Is there a worse conversation for a manager than the one when you tell someone you're writing them up?
We all know what this means to the employee. Essentially, you're telling them you need to write them up, which is really just the legal way of saying things aren't working out and HR is making you follow this path instead of just firing you. So, you go through the motions of the 90-day notice for them to go find a new job.
Does that sound about right?
It really sucks, though, because you need to deliver the message about corrective action, but you don't necessarily want to lose the employee. Sharing the news and saving the employee is the holy grail of manager communications! If you do it effectively, you'll make the boss hall of fame.
How to have a conversation about corrective action
Here's what I like to do when I share my intent to write up an employee:
- I don't tell them I need to write them up. I let them know we need to talk to their performance.
- It's my job to get this employee to agree there's a problem. That isn't always easy. Start with a clear definition of what you believe the problem is.
- Once we agree there's a problem, I like to come up with a plan that I'm going to help my employee carry out. We put the plan in writing and meet weekly to talk progress.
- My entire message is about improvement, assistance, and help. It's not about me commanding them to do a list of items or be fired. I don't hire to fire. I hire to make someone wildly successful.
Leaders tend to put this conversation off for so long we're left with limited options to help employees who are struggling with their performance. So, it's important to address low performance sooner than later.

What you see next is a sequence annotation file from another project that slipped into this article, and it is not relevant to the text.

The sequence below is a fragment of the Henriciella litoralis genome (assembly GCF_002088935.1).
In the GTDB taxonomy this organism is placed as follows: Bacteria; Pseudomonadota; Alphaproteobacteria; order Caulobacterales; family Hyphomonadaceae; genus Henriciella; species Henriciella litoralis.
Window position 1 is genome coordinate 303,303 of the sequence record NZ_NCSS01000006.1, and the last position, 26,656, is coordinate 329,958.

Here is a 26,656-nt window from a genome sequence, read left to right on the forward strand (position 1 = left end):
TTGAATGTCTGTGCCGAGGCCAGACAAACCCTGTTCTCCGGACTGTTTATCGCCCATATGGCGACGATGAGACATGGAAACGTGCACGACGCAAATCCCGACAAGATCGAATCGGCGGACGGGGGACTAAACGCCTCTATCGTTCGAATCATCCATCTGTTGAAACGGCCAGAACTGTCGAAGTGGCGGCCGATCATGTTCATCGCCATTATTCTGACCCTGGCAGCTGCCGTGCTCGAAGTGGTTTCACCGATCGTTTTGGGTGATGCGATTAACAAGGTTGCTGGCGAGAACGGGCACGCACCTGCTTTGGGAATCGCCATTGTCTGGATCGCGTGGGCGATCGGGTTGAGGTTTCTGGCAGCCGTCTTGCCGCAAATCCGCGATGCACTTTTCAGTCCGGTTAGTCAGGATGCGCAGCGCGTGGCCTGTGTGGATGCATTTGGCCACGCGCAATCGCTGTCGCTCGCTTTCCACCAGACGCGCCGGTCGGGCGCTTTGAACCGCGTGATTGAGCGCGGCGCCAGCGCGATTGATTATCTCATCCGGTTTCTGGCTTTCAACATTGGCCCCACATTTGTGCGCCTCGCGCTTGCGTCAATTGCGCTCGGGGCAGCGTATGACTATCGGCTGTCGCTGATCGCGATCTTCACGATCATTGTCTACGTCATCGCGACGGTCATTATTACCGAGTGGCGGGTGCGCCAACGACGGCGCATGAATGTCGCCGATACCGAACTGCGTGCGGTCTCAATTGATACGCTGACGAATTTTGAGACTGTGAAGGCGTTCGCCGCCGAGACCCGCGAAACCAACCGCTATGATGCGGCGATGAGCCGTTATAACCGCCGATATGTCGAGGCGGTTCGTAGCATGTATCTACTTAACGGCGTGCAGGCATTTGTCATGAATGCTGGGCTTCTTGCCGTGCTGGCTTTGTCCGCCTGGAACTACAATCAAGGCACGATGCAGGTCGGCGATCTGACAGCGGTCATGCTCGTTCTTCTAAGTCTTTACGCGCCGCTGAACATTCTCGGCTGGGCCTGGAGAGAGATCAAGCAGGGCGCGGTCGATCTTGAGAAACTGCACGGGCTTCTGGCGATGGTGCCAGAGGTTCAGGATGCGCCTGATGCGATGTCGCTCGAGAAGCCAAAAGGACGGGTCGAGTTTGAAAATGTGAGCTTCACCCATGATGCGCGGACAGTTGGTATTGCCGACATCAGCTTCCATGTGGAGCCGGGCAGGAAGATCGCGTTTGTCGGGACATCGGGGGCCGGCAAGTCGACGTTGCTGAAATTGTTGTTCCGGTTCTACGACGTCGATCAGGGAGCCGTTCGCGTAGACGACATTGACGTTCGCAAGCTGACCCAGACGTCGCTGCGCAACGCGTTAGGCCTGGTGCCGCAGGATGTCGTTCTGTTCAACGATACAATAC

How long do I wait to address a performance issue?
About twenty seconds after I discover I have a performance issue!
Here's what I've learned as a leader:
Every single time I've waited to address a performance issue, it got worse. It never self-corrected. We wait because we hate conflict and we truly want the person to figure it out on their own because we don't want to have to have that discussion about writing them up.
If you address performance issues right away, you never actually have to have that conversation in the first place.
Instead, you can have a conversation with the steps I outlined above and make it about coaching your employee to a successful change. The coaching conversation is so much easier to have for both you and the employee. Plus, it accomplishes the same thing. You have a written performance/improvement plan. If it works, wonderful! If it doesn't, HR is happy to have anything in writing!
I truly believe 99% of the employees I've had to have performance conversations with wanted to improve. Once in a while, you'll find the person has checked out and you'll know it pretty quickly based on their attitude. The key for you is knowing and believing they want to improve because it will show on your face, in your tone and in your body language.